The differences in PrPres and Aβ plaque size and vascular distribution might also be influenced by numerous other factors, including the rates of association, refolding and dissociation of the amyloid complexes in different sites, and the ability of glial cells and macrophages to breakdown the amyloid. The large difference in size between Aβ (40–42 amino acids (aa)) versus anchorless PrP (210aa in Tg44, 204aa in Y226X, and 120aa in Y145X), might also act by influencing some of these mechanisms. Single amino acid sequence differences can also influence the vascular specificity of amyloid deposition, as seen by differences between the effects of Y226X and Q227X PrP mutations, where the former is associated with CAA and the latter has parenchymal multicentric plaques without CAA . However, the mechanisms of most of these effects remain unknown.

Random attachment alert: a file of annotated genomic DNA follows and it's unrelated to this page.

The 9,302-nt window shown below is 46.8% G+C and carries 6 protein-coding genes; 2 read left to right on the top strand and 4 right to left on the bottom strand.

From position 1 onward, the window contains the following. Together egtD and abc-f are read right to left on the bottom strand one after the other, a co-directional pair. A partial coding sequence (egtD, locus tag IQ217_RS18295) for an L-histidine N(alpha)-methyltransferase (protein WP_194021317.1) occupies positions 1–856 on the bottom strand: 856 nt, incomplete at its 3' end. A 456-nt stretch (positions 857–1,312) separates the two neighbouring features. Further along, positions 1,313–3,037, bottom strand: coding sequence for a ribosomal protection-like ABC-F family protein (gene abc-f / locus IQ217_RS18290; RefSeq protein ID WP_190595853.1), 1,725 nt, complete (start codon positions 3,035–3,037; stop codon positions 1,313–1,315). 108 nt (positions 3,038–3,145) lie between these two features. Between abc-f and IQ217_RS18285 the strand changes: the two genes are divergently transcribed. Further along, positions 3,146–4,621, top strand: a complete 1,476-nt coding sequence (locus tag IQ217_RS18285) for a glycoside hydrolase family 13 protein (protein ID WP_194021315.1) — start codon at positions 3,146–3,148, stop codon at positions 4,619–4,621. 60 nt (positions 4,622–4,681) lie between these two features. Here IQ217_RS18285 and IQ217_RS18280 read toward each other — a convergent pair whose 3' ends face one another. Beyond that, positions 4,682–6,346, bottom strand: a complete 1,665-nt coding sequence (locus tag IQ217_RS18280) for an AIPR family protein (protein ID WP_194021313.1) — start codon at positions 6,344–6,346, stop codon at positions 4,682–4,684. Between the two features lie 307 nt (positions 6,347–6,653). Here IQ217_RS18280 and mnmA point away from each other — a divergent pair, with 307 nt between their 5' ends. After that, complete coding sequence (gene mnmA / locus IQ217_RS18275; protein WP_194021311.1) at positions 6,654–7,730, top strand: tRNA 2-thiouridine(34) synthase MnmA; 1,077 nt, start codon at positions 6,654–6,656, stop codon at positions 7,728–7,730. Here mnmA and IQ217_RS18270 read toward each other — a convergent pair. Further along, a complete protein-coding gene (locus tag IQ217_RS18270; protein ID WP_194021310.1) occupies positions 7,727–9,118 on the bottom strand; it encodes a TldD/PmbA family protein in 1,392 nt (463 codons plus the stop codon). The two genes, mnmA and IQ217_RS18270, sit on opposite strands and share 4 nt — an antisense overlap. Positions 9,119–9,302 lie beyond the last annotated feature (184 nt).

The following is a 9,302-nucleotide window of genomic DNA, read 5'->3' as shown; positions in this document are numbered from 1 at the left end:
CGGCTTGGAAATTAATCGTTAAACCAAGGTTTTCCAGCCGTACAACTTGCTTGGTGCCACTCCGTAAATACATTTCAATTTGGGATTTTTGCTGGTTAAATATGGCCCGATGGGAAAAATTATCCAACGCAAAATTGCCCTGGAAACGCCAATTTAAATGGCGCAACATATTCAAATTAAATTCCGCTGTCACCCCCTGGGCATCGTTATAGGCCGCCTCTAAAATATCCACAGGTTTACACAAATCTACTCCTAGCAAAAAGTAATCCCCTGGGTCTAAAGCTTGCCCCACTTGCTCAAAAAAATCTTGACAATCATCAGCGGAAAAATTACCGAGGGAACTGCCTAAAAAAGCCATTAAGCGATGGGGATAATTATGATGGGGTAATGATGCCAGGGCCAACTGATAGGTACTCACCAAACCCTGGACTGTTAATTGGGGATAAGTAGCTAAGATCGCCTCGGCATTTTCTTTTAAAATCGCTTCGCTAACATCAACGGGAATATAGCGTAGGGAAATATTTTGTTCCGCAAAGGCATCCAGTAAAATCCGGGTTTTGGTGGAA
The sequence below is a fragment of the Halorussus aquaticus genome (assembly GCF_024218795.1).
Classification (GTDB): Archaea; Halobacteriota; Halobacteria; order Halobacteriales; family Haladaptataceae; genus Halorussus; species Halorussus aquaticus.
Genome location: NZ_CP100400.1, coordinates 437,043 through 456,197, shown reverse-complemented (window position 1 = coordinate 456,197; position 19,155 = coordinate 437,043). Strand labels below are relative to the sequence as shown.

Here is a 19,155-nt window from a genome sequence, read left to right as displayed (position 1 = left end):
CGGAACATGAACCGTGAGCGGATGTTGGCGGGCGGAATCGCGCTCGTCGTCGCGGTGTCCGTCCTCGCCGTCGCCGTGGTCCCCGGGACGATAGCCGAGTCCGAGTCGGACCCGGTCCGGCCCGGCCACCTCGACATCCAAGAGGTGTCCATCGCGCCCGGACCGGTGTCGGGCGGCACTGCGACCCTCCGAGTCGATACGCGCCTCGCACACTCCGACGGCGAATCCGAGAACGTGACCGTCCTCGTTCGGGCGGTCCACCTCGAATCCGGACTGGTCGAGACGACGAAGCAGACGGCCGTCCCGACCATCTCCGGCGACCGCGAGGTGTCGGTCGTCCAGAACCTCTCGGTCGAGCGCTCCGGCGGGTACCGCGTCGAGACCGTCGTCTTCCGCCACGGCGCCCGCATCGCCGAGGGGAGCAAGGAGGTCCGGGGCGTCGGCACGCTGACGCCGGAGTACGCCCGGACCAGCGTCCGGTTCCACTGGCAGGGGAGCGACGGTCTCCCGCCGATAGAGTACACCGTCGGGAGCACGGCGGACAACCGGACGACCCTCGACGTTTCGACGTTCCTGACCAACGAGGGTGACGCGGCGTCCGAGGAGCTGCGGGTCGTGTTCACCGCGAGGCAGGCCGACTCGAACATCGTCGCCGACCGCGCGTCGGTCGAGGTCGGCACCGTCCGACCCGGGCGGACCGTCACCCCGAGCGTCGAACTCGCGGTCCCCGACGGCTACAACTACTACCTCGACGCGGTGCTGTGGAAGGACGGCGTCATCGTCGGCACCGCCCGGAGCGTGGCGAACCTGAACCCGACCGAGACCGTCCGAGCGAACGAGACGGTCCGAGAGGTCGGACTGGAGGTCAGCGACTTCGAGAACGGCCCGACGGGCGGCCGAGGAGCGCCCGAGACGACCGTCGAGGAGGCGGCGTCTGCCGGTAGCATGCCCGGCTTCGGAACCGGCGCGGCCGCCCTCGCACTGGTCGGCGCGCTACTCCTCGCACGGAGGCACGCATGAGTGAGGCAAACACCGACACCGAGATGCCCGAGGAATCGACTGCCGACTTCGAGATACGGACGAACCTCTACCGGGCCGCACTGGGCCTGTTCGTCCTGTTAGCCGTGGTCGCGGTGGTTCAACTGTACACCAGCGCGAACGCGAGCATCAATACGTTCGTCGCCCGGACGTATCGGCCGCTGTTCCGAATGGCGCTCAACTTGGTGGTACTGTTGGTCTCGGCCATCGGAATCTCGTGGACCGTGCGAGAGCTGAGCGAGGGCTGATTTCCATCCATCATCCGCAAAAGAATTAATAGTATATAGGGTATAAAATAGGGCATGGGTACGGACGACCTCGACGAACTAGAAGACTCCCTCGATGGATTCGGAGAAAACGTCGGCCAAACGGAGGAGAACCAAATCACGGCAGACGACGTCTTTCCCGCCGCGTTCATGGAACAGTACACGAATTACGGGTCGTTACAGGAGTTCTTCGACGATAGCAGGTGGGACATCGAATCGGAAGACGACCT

Many previous studies have followed clearance of ISF tracers labeled with radioactive or fluorescent tags (for review see [22, 30, 41, 42]). In our previous work, tracer was detectable on blood vessels at 30 min, much reduced at 7 hours and almost completely gone by 24 hours . The present study provides quantitative data on specificity of the ISF tracer FITC-OVA for capillaries, arteries and veins. At 30 min post-injection of Tg44 mice we found the majority of tracer was associated with capillaries (96%), whereas arteries and veins were much lower (3.2% and 0.8% respectively) (Tables 5 and 6). It was not surprising that capillaries were the primary site of tracer location at early times post-injection because capillaries are the most numerous blood vessels in the brain. ISF tracer association with capillaries and arteries has been described previously by several groups . In contrast, tracer association with veins was inconsistent in different systems. Some reported no association of ovalbumin or 3 kD dextran with veins ; however, another paper by this same group using 10 kD dextran reported a significant association with veins . In the present studies, we found an artery to vein (A/V) ratio of approximately 4 to 1 for non-capillary-associated tracer at 30 min post-injection (Table 6), and at 7 hours post-injection this ratio was 3.1 to 1, which was not significantly different from the 30 min time-point. Thus, approximately, 20-30% of the tracer associated with larger vessels was associated with veins, and this tracer appeared to be cleared from the CNS by a mechanism involving veins.